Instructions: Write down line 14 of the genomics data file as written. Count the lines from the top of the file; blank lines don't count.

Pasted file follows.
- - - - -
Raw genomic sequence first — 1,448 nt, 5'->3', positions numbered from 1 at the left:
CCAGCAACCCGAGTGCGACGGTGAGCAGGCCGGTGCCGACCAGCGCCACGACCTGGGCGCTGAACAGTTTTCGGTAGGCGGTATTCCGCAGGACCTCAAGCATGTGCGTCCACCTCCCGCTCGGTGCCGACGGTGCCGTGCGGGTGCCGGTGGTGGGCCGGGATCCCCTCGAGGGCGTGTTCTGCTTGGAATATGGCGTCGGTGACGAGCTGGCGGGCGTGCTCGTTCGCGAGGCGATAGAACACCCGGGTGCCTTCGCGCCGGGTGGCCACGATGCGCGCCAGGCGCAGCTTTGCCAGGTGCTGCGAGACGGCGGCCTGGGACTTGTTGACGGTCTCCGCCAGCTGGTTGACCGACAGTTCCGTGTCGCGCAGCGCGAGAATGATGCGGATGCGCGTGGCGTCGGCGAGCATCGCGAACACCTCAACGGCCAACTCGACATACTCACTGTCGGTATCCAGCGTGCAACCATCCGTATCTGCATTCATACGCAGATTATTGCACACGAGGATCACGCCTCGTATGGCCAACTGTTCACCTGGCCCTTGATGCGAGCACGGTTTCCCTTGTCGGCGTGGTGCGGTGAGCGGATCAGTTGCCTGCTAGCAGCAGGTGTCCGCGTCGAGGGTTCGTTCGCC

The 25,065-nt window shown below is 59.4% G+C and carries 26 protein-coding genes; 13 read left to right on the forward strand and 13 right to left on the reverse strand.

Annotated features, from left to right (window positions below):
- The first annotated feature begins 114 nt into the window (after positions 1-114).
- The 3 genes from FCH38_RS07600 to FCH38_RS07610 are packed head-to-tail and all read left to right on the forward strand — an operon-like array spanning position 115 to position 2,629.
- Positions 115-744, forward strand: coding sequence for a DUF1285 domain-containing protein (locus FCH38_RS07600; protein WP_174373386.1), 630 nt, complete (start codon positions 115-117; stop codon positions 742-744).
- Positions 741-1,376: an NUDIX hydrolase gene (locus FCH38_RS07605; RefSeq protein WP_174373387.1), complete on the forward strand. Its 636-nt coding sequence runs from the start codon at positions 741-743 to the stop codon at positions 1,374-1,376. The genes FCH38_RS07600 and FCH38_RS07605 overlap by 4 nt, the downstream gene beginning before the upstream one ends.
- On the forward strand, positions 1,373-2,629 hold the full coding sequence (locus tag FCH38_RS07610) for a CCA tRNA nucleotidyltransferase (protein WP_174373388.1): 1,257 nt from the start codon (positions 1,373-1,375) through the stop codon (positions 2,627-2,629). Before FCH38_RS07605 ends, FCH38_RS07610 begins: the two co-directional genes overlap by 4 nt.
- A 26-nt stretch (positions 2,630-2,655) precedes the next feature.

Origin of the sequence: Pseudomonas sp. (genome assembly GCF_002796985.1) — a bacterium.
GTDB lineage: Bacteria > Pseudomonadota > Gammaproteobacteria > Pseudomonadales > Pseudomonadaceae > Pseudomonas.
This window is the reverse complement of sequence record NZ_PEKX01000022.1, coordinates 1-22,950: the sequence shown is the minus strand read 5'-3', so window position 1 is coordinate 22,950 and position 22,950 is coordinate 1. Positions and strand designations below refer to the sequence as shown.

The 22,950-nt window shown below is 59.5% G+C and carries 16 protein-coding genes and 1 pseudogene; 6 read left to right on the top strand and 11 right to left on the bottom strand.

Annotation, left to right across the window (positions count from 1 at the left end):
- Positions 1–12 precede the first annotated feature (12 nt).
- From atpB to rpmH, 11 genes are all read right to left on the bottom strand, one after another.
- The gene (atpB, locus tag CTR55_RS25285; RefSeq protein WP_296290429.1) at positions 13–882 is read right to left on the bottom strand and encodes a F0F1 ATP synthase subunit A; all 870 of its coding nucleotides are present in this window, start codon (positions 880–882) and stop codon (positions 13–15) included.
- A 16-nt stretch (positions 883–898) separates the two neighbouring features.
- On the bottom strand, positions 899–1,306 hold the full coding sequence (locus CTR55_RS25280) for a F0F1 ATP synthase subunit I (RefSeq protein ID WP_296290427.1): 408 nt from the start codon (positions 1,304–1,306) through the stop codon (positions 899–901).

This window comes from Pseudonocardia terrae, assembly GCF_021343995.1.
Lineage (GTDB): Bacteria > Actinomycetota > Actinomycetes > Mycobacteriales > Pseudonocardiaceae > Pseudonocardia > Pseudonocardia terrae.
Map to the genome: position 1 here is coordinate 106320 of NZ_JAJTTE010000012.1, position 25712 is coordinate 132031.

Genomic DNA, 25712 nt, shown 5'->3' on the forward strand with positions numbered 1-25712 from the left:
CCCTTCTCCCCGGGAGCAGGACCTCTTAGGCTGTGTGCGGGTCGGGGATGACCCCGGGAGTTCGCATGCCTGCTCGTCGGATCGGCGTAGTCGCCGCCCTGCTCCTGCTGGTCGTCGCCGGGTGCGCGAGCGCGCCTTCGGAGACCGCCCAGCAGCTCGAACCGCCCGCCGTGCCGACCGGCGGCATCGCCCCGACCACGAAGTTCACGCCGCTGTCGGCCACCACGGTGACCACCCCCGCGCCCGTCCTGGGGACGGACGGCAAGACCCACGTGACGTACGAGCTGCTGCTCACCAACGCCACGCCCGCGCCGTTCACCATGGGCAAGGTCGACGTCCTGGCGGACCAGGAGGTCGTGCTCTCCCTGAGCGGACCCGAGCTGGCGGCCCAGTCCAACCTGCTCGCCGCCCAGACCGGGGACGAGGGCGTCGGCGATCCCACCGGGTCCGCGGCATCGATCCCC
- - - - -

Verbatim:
The 22,950-nt window shown below is 59.5% G+C and carries 16 protein-coding genes and 1 pseudogene; 6 read left to right on the top strand and 11 right to left on the bottom strand.